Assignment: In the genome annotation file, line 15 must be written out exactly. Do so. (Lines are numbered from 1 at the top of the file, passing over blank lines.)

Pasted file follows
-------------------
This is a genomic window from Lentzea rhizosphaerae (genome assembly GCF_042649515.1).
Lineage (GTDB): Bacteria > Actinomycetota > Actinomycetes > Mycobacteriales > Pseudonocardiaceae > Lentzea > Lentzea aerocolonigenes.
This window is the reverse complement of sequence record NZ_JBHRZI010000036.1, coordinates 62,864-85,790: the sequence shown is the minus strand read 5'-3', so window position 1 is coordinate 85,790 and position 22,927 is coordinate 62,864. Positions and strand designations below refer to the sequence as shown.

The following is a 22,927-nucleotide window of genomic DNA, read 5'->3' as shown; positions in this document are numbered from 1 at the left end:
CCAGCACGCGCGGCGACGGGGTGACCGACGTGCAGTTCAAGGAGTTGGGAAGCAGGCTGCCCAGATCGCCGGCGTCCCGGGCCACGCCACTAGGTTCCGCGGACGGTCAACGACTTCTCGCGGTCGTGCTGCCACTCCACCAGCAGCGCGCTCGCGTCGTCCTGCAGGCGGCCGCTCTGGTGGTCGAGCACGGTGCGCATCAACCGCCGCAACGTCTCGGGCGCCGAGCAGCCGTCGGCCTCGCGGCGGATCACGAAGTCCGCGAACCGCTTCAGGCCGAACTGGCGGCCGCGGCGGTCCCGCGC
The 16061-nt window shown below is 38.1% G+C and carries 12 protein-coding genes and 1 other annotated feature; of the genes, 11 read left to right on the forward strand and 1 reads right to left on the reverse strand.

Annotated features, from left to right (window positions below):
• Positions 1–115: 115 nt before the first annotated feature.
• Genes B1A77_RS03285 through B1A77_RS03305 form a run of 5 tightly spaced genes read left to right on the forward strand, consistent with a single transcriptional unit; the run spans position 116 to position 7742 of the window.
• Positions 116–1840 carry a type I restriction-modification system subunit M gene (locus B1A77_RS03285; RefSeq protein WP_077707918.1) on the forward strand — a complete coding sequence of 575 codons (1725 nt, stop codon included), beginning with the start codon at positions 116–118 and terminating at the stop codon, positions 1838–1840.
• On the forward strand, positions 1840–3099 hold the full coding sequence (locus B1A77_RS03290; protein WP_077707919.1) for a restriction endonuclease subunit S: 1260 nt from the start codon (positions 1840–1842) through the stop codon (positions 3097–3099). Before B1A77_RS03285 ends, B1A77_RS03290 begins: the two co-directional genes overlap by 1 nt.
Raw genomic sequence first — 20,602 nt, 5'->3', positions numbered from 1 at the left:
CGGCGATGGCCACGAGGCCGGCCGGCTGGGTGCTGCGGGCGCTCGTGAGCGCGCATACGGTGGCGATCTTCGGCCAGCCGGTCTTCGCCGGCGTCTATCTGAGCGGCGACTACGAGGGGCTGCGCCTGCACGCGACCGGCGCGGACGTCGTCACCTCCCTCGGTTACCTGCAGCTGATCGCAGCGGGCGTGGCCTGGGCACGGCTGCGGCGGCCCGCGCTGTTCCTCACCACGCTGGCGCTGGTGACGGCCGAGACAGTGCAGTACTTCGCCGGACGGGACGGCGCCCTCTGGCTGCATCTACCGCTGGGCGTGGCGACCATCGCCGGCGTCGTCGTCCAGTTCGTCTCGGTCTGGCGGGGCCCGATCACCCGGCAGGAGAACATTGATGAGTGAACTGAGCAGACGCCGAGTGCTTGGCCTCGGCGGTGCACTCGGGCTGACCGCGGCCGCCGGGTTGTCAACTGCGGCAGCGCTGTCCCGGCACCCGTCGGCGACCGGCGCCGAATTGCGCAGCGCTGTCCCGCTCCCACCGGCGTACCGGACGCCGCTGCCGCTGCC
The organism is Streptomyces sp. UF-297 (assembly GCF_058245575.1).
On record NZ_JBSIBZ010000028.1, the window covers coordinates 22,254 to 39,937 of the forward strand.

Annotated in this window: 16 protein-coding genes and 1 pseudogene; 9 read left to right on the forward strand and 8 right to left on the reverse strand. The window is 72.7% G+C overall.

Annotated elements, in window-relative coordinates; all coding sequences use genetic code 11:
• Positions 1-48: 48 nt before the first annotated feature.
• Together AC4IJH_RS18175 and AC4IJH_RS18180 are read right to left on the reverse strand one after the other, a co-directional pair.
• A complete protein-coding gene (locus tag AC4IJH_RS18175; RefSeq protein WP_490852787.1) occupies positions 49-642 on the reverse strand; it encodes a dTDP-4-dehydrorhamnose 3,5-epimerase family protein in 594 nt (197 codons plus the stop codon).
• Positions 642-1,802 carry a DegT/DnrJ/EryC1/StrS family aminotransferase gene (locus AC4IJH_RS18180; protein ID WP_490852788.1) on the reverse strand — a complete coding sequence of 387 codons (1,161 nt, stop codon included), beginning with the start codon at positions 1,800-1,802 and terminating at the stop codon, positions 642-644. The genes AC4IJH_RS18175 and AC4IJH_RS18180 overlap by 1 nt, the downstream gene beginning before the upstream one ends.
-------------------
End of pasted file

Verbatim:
On record NZ_JBSIBZ010000028.1, the window covers coordinates 22,254 to 39,937 of the forward strand.